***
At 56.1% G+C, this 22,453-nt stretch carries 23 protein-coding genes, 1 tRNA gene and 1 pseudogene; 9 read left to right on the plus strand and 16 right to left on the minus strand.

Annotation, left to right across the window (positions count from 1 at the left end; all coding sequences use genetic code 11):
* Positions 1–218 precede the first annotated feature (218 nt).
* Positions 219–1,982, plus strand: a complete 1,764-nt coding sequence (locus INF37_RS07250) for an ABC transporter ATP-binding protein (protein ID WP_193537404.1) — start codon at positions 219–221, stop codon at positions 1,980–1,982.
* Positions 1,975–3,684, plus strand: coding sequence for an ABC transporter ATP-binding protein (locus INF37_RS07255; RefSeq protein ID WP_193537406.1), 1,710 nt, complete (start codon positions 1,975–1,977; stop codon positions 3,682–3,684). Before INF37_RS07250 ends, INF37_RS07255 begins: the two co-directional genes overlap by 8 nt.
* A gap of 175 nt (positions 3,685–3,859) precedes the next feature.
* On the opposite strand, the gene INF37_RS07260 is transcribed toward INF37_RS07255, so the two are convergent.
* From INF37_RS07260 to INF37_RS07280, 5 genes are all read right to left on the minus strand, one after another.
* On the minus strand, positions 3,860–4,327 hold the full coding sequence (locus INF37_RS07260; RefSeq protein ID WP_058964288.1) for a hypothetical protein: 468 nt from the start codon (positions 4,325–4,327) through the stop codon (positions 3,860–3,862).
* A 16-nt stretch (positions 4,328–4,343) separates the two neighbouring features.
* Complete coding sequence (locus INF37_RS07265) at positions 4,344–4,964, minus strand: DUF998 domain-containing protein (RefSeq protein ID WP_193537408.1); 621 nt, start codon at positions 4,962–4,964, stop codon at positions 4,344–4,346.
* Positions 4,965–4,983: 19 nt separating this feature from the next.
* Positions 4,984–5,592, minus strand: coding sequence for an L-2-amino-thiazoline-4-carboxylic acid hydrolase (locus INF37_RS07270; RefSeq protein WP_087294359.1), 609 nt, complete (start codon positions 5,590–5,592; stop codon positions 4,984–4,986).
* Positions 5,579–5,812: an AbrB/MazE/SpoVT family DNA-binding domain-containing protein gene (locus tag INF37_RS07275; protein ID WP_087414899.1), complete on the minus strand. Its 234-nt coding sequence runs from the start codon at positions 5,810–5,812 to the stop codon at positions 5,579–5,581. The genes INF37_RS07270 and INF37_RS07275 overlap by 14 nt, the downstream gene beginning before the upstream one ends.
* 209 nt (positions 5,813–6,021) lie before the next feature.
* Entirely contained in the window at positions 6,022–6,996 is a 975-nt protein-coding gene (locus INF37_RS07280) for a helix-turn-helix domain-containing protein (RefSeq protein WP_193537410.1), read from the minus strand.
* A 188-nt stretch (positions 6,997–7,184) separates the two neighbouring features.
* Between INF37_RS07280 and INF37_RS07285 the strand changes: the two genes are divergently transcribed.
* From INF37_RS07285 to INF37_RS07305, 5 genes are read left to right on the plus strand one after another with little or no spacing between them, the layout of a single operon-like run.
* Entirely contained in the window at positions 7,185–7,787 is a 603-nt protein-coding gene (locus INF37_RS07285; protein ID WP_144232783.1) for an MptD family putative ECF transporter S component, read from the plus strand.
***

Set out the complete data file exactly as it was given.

At 56.1% G+C, this 22,453-nt stretch carries 23 protein-coding genes, 1 tRNA gene and 1 pseudogene; 9 read left to right on the plus strand and 16 right to left on the minus strand.

Annotation, left to right across the window (positions count from 1 at the left end; all coding sequences use genetic code 11):
* Positions 1–218 precede the first annotated feature (218 nt).
* Positions 219–1,982, plus strand: a complete 1,764-nt coding sequence (locus INF37_RS07250) for an ABC transporter ATP-binding protein (protein ID WP_193537404.1) — start codon at positions 219–221, stop codon at positions 1,980–1,982.
* Positions 1,975–3,684, plus strand: coding sequence for an ABC transporter ATP-binding protein (locus INF37_RS07255; RefSeq protein ID WP_193537406.1), 1,710 nt, complete (start codon positions 1,975–1,977; stop codon positions 3,682–3,684). Before INF37_RS07250 ends, INF37_RS07255 begins: the two co-directional genes overlap by 8 nt.
* A gap of 175 nt (positions 3,685–3,859) precedes the next feature.
* On the opposite strand, the gene INF37_RS07260 is transcribed toward INF37_RS07255, so the two are convergent.
* From INF37_RS07260 to INF37_RS07280, 5 genes are all read right to left on the minus strand, one after another.
* On the minus strand, positions 3,860–4,327 hold the full coding sequence (locus INF37_RS07260; RefSeq protein ID WP_058964288.1) for a hypothetical protein: 468 nt from the start codon (positions 4,325–4,327) through the stop codon (positions 3,860–3,862).
* A 16-nt stretch (positions 4,328–4,343) separates the two neighbouring features.
* Complete coding sequence (locus INF37_RS07265) at positions 4,344–4,964, minus strand: DUF998 domain-containing protein (RefSeq protein ID WP_193537408.1); 621 nt, start codon at positions 4,962–4,964, stop codon at positions 4,344–4,346.
* Positions 4,965–4,983: 19 nt separating this feature from the next.
* Positions 4,984–5,592, minus strand: coding sequence for an L-2-amino-thiazoline-4-carboxylic acid hydrolase (locus INF37_RS07270; RefSeq protein WP_087294359.1), 609 nt, complete (start codon positions 5,590–5,592; stop codon positions 4,984–4,986).
* Positions 5,579–5,812: an AbrB/MazE/SpoVT family DNA-binding domain-containing protein gene (locus tag INF37_RS07275; protein ID WP_087414899.1), complete on the minus strand. Its 234-nt coding sequence runs from the start codon at positions 5,810–5,812 to the stop codon at positions 5,579–5,581. The genes INF37_RS07270 and INF37_RS07275 overlap by 14 nt, the downstream gene beginning before the upstream one ends.
* 209 nt (positions 5,813–6,021) lie before the next feature.
* Entirely contained in the window at positions 6,022–6,996 is a 975-nt protein-coding gene (locus INF37_RS07280) for a helix-turn-helix domain-containing protein (RefSeq protein WP_193537410.1), read from the minus strand.
* A 188-nt stretch (positions 6,997–7,184) separates the two neighbouring features.
* Between INF37_RS07280 and INF37_RS07285 the strand changes: the two genes are divergently transcribed.
* From INF37_RS07285 to INF37_RS07305, 5 genes are read left to right on the plus strand one after another with little or no spacing between them, the layout of a single operon-like run.
* Entirely contained in the window at positions 7,185–7,787 is a 603-nt protein-coding gene (locus INF37_RS07285; protein ID WP_144232783.1) for an MptD family putative ECF transporter S component, read from the plus strand.